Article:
the Tiger users Mac Pack is essentially the leopard upgrade switched out to the SL parts as needed. and no you can't get it without iLife or iWork. be honestly consider that you would have paid $129 for leopard. for $40 more you get two software suites that retail for $160 total and the $30 upgrade. quite a bargain really.

Quote:
Originally Posted by ghostface147 View Post

I am just saying that Apple better not have the Volish stupidity to say we have to have Leopard installed first if we want to install SL. I doubt they will, but you never know.

I disagree about the stupidity issue. Apple has been very open that this is, more than before, really a giant tweaking/fine tuning, not a rewrite.


Quote:
Originally Posted by Hudson1 View Post

I'm unaware that Apple has ever said the upgrade discount will be a USA-only program.

of course it isn't. Apple has never been one to make one thing for one market and something for all the rest. Case in point, Verizon didn't get the US iphone contract cause they aren't GSM

the only thing that is US only is Amazon taking pre-orders. the US is still the biggest market for Apple (especially through Amazon) so they would want to have a clue of how many copies they need on hand for orders. this is the best way to figure out that. just like they did with Harry Potter, the Twilight books etc.

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post #28 of 68
Are there any references saying what the performance increase will be on a 32-bit machine? I am on a 2006 MacBook with 32-bit CoreDuo CPU.

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post #29 of 68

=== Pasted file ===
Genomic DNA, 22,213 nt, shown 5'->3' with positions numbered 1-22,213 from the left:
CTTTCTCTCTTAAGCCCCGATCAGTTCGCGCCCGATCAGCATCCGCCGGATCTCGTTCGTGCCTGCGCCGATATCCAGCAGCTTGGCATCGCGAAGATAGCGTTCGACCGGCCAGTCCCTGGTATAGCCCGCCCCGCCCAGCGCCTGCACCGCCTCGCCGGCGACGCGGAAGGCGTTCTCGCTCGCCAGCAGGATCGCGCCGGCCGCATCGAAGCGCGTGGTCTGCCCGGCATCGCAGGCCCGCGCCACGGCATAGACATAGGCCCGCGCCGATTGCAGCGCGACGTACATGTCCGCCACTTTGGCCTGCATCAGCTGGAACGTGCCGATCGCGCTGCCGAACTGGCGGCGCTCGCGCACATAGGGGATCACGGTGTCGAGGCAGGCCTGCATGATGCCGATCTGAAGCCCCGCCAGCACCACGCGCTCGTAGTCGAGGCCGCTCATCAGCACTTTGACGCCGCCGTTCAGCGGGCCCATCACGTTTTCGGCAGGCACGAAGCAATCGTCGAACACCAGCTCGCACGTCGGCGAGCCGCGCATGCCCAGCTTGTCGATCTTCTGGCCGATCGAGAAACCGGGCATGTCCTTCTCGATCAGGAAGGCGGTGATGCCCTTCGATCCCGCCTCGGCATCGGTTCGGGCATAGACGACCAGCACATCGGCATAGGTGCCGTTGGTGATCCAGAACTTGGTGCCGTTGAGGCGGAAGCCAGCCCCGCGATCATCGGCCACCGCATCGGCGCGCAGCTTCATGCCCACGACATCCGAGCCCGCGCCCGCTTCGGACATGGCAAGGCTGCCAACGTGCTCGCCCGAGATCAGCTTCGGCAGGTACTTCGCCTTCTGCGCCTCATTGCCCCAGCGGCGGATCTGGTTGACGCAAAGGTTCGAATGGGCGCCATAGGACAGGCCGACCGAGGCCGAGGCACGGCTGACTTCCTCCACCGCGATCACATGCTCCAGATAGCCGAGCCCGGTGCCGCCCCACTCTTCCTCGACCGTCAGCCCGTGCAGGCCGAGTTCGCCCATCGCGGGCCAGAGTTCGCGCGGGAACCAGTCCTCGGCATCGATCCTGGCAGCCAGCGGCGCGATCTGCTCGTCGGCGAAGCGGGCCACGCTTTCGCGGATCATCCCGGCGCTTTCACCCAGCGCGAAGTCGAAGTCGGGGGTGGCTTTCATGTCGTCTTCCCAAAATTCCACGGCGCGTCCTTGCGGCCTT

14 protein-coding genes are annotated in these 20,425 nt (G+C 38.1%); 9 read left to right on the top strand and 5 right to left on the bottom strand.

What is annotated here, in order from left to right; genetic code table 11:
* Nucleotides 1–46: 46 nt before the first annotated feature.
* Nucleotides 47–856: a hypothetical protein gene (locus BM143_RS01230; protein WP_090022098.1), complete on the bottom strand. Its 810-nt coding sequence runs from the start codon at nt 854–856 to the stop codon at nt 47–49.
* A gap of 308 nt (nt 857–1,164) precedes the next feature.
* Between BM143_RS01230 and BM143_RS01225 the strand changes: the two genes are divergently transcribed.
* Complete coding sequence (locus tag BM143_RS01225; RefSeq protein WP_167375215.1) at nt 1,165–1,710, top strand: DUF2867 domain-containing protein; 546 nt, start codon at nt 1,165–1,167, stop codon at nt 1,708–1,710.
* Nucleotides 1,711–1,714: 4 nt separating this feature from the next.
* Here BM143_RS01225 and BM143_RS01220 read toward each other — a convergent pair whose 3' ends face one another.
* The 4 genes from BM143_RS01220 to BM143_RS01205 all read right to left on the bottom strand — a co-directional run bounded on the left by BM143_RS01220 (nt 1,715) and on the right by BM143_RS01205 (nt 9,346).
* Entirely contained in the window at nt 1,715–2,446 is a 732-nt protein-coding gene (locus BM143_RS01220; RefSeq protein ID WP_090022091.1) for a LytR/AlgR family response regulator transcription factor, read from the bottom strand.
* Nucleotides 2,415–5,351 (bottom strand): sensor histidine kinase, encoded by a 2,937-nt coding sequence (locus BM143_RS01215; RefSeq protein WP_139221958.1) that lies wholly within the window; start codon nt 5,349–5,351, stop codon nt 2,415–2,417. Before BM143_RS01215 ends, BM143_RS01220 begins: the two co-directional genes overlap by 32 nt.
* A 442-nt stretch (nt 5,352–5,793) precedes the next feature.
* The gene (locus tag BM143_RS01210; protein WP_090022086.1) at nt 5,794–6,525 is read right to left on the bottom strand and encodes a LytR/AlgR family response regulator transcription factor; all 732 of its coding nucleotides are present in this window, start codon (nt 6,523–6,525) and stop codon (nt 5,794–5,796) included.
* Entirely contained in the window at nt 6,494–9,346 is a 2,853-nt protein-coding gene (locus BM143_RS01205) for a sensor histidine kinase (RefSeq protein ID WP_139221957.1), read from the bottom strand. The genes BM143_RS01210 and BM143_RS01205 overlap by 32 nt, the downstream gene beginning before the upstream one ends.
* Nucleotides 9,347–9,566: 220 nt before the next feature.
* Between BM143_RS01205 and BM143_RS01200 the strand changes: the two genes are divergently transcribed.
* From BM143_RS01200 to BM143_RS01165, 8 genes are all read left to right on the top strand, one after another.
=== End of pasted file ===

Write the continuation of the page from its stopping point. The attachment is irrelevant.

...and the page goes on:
Quote:
Originally Posted by netnothing View Post

I thought there was no 64-bit version of Flash player? So does/can the 64-bit version of Safari run the 32-bit flash player?

-Kevin

My understanding is that with Snow Leopard you'll be able to run 32 or 64 bit applications, kinda like they did with the transition from OS 9 to OS 10 ... run both until the rest of the world catches up.
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post #30 of 68
Quote:
Originally Posted by houseley View Post

You're clever enough to recognise the risk of a HD crash but not smart enough to have backups including a clone of your HD?

Right now I have my systems backed up via MobileMe, Retrospect'd on alternating days to 2 internal vaulted digital tape drives in two separate but attached buildings, Time Machined to two separate drives and a library of now over 1200 CD/DVDs, as well as an on-line daily back up to one the same servers used by many of the Fortune 500.

And yet, I am clever enough to conduct a fresh re-install if and when I have a HD crash. Why? That is our policy, as our years of experience has taught us that one can never really know why an HD crashes.

And as our mother taught us, why would you put another load of dirty laundry to the same wash water.
post #31 of 68
Quote:
Originally Posted by JavaCowboy View Post

At my current job, I don't have the admin rights to install Flash for Firefox. This means I surf the web at work without Flash, and boy do I notice the difference:

1) Can't view any movie sites at all.
2) Can't view any car sites (ex Toyota, Hyundai) at all or very little.
3) Many restaurant sites won't work.
4) Youtube won't work, and I can't view video on any site.
5) Online game sites won't work at all.
6) A lot of other sites are stupidly implemented using Flash, despite the fact that they could be written in just plain HTML/CSS/JavaScript.

Should you be doing any of that at work?

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post #32 of 68
The way Microsoft does this (god forbid) is to allow you to install an Update to the OS on a clean drive. During the process you are asked to briefly insert the Full Install disk of the previous version. This confirms that you are entitled to update and are not trying to pull a fast one (in their paranoid view). It's a simple process that Apple could use easily.
post #33 of 68
Quote:
Originally Posted by mjrmd View Post

The way Microsoft does this (god forbid) is to allow you to install an Update to the OS on a clean drive. During the process you are asked to briefly insert the Full Install disk of the previous version. This confirms that you are entitled to update and are not trying to pull a fast one (in their paranoid view). It's a simple process that Apple could use easily.